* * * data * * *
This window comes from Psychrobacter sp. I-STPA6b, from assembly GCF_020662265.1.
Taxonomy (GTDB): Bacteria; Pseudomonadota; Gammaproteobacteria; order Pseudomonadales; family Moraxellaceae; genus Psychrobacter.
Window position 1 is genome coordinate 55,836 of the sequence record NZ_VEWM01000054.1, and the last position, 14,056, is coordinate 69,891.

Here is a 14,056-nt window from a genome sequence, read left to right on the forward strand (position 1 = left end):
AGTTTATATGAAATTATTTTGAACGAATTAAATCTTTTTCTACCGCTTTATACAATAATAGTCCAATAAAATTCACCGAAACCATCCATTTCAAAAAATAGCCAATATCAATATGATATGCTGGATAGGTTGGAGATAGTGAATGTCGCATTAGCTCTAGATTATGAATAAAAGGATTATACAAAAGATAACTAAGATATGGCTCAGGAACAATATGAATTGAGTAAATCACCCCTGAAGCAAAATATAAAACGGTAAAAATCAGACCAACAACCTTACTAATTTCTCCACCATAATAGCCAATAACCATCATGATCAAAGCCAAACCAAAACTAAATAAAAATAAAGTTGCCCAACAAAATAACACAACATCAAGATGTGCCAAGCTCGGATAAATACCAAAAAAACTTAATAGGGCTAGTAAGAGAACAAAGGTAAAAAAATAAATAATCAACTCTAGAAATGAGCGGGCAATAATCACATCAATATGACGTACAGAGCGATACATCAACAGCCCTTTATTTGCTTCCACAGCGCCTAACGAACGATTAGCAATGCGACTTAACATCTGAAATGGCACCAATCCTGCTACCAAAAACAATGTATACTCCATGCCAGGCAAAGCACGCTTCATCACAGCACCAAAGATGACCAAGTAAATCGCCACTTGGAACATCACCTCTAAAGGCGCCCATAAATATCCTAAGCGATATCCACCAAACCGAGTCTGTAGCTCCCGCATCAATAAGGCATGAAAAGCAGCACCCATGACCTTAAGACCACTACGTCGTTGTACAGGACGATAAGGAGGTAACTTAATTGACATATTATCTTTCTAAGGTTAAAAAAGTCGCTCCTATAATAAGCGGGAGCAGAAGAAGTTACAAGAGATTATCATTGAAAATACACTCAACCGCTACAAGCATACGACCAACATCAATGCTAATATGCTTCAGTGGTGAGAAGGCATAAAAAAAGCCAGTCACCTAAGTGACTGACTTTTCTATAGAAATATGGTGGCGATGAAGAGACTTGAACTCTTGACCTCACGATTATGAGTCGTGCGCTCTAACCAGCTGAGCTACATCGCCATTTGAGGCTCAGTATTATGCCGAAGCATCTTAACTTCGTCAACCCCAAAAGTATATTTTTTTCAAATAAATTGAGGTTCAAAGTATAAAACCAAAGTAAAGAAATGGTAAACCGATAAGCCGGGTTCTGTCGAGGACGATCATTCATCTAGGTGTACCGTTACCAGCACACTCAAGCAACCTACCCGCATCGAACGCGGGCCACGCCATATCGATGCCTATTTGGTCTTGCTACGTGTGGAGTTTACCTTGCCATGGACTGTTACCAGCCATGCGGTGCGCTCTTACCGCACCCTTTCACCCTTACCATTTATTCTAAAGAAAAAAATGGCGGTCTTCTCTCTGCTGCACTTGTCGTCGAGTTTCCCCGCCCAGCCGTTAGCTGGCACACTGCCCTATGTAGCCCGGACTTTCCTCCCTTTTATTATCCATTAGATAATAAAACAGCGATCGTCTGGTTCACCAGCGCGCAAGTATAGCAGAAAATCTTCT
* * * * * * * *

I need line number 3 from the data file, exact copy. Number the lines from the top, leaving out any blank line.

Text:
Window position 1 is genome coordinate 55,836 of the sequence record NZ_VEWM01000054.1, and the last position, 14,056, is coordinate 69,891.